Policy-makers and regulators “cannot be supermen and superwomen,” says African information and communications technology (ICT) policy analyst Professor F.F. Tusubira. Instead, he says, they need to create an environment where “savvy” entrepreneurs can bring value to customers.
While there are many points of agreement on how to understand the key challenges facing policy activists who want to unlock the potential of ICTs more vigorously for the poor, exchanges between experts often raise quite straightforward yet intriguing questions, such as: Do those with entrepreneurial spirit and energy need to be taught, or are they self-taught? Is it patronising for an outsider to intervene? When it comes to ICTs, who are the outsiders? And do remedies for the digital divide ignore similar divide debates that have gone on in other sectors decades ago?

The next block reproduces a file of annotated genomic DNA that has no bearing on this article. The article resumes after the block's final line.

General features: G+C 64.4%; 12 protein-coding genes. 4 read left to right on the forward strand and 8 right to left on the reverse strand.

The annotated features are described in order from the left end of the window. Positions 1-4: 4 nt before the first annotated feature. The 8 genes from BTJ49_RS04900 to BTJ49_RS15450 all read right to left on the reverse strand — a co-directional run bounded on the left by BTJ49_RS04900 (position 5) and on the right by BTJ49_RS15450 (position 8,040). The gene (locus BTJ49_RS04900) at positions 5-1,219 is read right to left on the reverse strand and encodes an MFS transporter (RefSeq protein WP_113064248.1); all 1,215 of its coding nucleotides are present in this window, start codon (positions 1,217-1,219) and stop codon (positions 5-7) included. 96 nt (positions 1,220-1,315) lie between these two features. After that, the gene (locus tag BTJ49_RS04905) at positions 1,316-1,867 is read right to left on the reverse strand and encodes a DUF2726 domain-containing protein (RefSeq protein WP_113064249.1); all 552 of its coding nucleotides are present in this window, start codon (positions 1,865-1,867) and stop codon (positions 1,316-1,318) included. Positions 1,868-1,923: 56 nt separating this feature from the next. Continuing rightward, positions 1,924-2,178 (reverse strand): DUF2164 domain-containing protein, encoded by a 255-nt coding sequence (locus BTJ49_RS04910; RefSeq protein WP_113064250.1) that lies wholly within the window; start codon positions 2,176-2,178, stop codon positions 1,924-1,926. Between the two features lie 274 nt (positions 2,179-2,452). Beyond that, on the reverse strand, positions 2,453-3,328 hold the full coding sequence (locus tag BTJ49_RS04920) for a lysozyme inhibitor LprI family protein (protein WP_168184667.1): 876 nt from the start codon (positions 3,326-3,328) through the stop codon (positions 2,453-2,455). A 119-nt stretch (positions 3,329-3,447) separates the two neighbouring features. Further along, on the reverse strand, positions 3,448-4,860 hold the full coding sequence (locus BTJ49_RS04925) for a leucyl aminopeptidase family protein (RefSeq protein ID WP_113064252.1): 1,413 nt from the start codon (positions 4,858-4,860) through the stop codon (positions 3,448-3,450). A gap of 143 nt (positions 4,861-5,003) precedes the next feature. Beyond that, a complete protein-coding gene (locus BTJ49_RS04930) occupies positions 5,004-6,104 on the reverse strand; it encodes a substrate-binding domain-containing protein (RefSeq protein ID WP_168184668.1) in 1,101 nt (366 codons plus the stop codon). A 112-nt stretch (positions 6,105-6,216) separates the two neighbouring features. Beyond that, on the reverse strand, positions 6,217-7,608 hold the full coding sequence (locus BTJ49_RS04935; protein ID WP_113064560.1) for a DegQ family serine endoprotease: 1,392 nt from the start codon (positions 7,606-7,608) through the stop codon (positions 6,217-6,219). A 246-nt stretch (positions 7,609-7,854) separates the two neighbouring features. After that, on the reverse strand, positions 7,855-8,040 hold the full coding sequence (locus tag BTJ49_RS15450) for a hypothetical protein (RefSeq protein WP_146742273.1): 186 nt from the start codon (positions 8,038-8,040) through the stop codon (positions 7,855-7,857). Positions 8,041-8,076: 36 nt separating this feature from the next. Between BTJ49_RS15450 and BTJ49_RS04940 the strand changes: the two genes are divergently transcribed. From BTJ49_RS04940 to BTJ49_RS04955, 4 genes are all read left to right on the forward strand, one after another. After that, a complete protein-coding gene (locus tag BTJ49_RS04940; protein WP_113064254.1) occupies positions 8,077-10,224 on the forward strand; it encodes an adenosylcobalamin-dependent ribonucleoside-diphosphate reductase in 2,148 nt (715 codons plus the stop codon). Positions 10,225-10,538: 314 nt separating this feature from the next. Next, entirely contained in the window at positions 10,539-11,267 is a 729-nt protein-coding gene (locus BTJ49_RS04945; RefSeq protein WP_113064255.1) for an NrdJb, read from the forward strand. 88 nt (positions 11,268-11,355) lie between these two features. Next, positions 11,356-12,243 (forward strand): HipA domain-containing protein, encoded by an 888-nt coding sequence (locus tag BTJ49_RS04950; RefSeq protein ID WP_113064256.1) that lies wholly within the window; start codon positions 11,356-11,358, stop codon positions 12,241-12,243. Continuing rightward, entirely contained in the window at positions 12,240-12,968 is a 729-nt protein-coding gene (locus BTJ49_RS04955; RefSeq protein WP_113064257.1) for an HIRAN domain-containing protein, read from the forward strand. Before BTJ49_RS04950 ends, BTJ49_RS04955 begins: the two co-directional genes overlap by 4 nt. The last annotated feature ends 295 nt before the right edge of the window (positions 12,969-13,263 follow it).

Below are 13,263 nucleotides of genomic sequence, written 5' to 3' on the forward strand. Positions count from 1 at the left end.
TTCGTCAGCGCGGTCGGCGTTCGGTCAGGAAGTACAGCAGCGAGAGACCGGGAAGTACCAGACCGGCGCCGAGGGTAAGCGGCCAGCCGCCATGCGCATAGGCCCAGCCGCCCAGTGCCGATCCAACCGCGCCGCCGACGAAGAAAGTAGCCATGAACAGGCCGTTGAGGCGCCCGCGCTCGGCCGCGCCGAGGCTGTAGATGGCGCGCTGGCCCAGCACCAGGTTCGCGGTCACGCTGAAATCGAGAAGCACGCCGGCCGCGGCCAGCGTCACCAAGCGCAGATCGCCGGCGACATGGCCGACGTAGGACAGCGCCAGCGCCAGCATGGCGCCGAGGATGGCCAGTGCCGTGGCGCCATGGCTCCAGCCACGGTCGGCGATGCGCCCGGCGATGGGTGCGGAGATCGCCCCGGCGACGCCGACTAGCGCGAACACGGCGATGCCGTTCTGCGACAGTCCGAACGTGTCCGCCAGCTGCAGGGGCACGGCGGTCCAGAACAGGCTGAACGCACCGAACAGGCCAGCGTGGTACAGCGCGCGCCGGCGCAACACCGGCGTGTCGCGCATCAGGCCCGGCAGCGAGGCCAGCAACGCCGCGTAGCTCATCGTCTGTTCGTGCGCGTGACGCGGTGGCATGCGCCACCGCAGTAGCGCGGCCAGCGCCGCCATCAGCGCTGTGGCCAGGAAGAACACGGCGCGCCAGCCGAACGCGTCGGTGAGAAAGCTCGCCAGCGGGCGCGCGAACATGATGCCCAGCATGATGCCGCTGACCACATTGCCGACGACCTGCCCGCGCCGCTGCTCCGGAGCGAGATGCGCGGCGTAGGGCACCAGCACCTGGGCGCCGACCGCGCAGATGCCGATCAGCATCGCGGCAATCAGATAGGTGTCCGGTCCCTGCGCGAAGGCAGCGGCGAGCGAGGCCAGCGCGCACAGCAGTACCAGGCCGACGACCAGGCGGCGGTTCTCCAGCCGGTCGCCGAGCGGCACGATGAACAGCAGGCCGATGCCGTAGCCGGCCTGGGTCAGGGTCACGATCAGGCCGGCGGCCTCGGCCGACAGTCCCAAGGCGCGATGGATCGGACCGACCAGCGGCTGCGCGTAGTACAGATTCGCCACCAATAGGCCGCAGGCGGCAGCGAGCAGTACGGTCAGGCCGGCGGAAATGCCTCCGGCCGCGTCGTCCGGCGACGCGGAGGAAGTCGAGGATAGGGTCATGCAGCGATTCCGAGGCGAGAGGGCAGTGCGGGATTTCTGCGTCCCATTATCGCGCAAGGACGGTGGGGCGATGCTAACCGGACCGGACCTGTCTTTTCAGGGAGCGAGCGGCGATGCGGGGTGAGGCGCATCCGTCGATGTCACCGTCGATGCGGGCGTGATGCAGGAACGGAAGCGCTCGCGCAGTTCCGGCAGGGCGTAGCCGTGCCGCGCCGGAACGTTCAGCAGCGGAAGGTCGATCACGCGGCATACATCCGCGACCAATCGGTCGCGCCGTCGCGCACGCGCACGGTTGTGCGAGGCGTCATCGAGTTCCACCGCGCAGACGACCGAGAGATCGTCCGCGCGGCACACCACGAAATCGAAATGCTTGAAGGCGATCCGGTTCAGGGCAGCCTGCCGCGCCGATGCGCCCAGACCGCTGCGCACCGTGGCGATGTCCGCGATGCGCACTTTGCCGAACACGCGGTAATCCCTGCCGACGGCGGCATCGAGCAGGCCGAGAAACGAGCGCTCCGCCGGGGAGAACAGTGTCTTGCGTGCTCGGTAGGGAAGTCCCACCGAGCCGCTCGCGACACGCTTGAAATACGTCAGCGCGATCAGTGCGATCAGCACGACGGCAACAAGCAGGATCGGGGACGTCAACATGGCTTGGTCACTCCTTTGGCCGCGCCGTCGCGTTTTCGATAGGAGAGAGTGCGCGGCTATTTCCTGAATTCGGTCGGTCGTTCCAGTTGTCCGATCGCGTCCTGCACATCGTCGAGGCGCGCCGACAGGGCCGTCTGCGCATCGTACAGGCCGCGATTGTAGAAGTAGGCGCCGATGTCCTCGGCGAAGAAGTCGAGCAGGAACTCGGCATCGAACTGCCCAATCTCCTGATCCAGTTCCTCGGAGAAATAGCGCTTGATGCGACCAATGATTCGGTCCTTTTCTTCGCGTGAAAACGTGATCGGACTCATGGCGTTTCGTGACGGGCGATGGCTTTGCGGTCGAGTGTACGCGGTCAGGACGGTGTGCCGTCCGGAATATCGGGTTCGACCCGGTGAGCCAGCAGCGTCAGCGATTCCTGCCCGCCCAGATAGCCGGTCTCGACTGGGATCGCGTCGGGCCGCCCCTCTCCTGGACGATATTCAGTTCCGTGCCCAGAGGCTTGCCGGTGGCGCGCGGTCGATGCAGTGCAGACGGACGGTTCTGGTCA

Some of these questions are raised in an issue paper by UK-based ICT for development consultant David Souter, entitled Equitable Access: People, networks and capabilities. Souter’s paper is one of a series of four on aspects of equitable access to ICT infrastructure commissioned by the Association for Progressive Communications (APC).